This non-surgical treatment is a traditional approach to treat Achilles’ tendon rupture. A plaster cast helps to control ankle movements because of immediate immobilization. Patients readily accept this treatment option. This treatment is an easier and cheaper option for patients. Disadvantages of this treatment include plaster sores, muscle stiffness, and poor skin hygiene of the plastered area.

  • Orthosis


Orthosis is a commonly used non-surgical treatment. The advantages of orthosis treatment include increased ankle flexibility, managing skin conditions, improvement in the total weight a patient puts on the injured area, and increased patient satisfaction.

  • Advantages of non-surgical treatment: No hospitalization, less hospitalization cost, no complications associated with wound healing, and no requirement for anaesthesia.

  • Disadvantage of non-surgical treatment: A higher risk for re-rupture (~40%).

  • Surgical treatment


Surgical treatment involves open surgery and percutaneous surgery. Before beginning any surgical treatment, the doctor usually suggests a plaster cast for the patient.

  • Open surgery


Open surgery is a procedure in which the doctor can dissect and open the ruptured tendon and remove any damaged or affected part. After the repair, the dissected part is stitched.

  • Percutaneous surgery


Percutaneous surgery reduces the impact of surgery on soft tissues. This surgery reduces any morbidity associated with the repair of Achilles’ tendon rupture. Nerve injury is a disadvantage of percutaneous surgery.

The healing rate in surgical and non-surgical treatments is similar. Functional bracing is generally recommended for 6–12 weeks. Both surgical and non-surgical treatment have a complication of re-rupture; however, surgical treatment has less incidence of re-rupture.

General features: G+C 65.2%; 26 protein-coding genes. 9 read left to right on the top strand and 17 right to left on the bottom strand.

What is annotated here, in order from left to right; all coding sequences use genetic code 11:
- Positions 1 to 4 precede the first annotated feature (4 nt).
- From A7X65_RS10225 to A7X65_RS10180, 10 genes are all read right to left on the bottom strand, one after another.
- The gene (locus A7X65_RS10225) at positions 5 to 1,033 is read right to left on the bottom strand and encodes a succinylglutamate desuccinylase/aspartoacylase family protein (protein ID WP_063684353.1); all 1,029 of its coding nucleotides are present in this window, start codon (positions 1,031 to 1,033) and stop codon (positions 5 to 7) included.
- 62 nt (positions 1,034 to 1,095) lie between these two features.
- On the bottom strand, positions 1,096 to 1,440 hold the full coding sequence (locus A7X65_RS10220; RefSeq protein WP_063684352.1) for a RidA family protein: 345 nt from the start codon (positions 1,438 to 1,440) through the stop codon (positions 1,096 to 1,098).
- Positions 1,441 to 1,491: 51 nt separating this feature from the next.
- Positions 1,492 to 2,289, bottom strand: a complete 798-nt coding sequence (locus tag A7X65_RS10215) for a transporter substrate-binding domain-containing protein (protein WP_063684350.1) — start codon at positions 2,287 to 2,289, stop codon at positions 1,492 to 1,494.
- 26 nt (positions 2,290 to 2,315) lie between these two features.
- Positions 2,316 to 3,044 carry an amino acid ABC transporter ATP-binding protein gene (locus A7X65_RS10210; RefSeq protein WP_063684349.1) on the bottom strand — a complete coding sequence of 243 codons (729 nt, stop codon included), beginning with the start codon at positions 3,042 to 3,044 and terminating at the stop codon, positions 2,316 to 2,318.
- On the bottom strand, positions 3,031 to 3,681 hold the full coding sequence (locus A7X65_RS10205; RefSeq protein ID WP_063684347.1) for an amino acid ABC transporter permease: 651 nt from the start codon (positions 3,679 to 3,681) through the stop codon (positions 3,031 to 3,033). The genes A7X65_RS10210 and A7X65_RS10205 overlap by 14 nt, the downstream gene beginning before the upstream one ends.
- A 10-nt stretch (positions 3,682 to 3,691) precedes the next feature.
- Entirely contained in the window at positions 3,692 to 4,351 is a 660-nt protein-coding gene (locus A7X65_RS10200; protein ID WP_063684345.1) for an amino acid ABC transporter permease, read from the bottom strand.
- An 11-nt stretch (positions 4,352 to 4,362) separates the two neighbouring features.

Lifestyle/management

Achilles’ tendon rupture patients should perform daily exercises such as swimming, walking, jogging, and cycling. Exercise should be a part of their daily routine irrespective of treatment. Patients must do proper warming and stretching before beginning any exercise. Daily physical activity helps to build muscle strength and improve body movements. Weight-bearing activity is helpful for achieving good outcomes for motion, strength and return to daily activities. It reduces the total duration of healing and risk for re-rupture.

Prognosis And Complications

Prognosis

Many patients with Achilles’ tendon rupture recover well. Athletes can resume their physical activity as before. Few non-athlete patients may experience reduced movement. Patients treated with surgery have a re-rupture rate of 0.5% compared to non-surgical treatment where the re-rupture rate is ~40%.

Complications

Patients with Achilles tendon rupture may experience the following complications:


  • Re-rupture


Patients undergoing non-surgical treatment have a 10%–40% risk for re-rupture. Surgical treatment has a significantly less chance of re-rupture.

  • Complications with wound healing


Note that ~5%–10% of patients undergoing surgery are at risk for developing wound healing complications. Risk is higher for women if the patient is smoking or using steroids or if the patient had an open technique surgery. Smoking is the most common and crucial for wound-healing complications.

  • Sural Nerve Injury


Patients undergoing the percutaneous procedure are at more risk for developing sural nerve injury.

References


  1. Tarantino D, et al. J Funct Morphol Kinesiol. 2020;5:95. 

  2. Achilles Tendon Rupture. StatPearls. Available at: https://www.ncbi.nlm.nih.gov/books/NBK430844/#:~:text=Alan%20G.,Shamrock%3B%20Matthew%20Varacallo. Accessed on May 11, 2021. (https://www.ncbi.nlm.nih.gov/books/NBK430844/#:~:text=Alan%20G.,Shamrock%3B%20Matthew%20Varacallo)

  3. Aujla R, et al. Journal of Arthroscopy and Joint Surgery. 2018;5:139-144.

  4. Moon Y, et al. Arthrosc Orthop Sports Med. 2017;4:59-65.

  5. Boyd RP, et al. Br J Gen Pract. 2015;65:668-9.